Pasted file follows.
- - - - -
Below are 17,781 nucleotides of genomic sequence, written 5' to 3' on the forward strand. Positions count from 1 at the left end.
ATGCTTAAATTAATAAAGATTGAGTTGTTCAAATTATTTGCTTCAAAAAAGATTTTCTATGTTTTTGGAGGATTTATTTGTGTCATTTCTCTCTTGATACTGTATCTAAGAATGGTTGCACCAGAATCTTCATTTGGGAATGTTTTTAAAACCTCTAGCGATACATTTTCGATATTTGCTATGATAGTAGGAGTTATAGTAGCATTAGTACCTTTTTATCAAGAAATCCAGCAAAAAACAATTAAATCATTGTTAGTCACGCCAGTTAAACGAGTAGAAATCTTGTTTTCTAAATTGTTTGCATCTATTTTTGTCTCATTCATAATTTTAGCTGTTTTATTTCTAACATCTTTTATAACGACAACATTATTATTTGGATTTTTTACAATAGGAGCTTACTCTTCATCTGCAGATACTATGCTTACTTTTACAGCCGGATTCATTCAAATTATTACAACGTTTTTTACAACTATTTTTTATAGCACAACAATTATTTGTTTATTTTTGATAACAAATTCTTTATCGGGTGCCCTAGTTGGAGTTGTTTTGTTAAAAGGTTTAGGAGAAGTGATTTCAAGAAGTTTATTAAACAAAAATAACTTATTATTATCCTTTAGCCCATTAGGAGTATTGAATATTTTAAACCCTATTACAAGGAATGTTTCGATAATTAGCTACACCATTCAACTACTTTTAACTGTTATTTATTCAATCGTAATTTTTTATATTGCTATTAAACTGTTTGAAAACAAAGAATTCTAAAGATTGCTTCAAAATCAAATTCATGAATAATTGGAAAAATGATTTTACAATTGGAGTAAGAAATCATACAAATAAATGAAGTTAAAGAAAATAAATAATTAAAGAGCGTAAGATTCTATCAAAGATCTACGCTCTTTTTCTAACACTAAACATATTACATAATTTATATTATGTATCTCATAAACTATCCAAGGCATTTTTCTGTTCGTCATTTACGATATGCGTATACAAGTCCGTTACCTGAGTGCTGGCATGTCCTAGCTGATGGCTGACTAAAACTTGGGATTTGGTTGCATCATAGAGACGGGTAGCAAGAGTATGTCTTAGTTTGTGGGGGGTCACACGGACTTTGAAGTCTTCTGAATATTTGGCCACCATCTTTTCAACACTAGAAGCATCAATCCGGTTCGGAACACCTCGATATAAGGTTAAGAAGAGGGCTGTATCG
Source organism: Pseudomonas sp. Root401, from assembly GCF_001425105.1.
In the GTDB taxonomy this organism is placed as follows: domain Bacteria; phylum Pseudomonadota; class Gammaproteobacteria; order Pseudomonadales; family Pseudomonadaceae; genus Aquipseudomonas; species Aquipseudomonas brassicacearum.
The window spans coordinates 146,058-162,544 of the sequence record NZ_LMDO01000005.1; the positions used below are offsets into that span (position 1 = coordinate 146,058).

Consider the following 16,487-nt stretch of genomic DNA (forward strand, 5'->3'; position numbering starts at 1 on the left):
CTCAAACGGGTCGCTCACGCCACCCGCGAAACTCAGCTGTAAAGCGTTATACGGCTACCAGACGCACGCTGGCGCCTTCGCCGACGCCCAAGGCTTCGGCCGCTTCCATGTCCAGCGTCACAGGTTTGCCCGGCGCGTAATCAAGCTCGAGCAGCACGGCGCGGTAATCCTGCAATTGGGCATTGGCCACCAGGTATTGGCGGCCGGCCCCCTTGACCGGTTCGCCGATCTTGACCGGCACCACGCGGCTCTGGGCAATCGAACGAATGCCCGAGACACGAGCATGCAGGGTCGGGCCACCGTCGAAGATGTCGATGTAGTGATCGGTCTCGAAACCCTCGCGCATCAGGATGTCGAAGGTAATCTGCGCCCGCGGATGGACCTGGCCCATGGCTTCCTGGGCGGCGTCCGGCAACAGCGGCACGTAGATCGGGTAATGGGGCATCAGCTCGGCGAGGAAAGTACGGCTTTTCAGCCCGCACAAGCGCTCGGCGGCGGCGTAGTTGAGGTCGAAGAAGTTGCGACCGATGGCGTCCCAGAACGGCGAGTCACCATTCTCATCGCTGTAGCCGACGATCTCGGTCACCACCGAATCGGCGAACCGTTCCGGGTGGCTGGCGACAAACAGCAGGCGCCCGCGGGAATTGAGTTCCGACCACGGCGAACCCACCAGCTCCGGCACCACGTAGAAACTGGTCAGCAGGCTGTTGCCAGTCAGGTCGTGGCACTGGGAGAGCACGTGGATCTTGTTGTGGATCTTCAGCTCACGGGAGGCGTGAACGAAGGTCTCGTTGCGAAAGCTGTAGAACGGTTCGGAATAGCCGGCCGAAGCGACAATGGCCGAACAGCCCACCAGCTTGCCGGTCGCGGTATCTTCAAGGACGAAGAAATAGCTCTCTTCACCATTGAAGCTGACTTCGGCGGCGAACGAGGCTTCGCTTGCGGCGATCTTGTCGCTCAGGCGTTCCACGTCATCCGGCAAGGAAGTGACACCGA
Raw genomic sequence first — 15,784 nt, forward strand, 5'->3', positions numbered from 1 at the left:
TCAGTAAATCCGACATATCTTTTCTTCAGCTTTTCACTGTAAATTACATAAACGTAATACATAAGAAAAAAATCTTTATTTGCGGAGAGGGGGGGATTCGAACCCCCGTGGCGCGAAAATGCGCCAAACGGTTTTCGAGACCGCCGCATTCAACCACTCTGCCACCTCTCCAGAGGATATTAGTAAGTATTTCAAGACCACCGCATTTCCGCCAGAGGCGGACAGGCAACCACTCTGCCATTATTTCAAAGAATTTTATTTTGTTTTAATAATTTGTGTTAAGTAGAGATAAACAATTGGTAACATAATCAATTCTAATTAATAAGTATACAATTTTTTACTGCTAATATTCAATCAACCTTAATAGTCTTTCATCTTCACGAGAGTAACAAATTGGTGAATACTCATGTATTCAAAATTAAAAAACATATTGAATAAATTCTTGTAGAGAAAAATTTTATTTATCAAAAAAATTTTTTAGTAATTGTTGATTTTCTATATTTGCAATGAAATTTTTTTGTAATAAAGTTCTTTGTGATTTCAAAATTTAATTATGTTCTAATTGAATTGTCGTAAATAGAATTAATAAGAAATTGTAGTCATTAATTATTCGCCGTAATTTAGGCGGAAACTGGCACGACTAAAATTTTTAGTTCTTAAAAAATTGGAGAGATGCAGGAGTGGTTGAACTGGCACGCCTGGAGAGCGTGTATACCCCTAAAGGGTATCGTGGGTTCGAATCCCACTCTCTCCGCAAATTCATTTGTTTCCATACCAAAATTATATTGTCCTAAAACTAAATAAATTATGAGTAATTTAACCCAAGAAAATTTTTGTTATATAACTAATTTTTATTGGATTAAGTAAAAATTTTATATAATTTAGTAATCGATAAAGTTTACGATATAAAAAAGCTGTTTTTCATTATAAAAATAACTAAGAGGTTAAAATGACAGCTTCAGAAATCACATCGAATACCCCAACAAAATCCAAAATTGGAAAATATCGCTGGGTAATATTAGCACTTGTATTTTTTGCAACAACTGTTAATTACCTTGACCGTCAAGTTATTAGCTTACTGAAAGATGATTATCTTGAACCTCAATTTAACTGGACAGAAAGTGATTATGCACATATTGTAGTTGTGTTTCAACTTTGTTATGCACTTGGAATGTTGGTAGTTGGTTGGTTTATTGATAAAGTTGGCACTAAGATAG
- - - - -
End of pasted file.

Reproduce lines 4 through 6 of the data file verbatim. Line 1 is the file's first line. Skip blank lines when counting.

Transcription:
In the GTDB taxonomy this organism is placed as follows: domain Bacteria; phylum Pseudomonadota; class Gammaproteobacteria; order Pseudomonadales; family Pseudomonadaceae; genus Aquipseudomonas; species Aquipseudomonas brassicacearum.
The window spans coordinates 146,058-162,544 of the sequence record NZ_LMDO01000005.1; the positions used below are offsets into that span (position 1 = coordinate 146,058).

Consider the following 16,487-nt stretch of genomic DNA (forward strand, 5'->3'; position numbering starts at 1 on the left):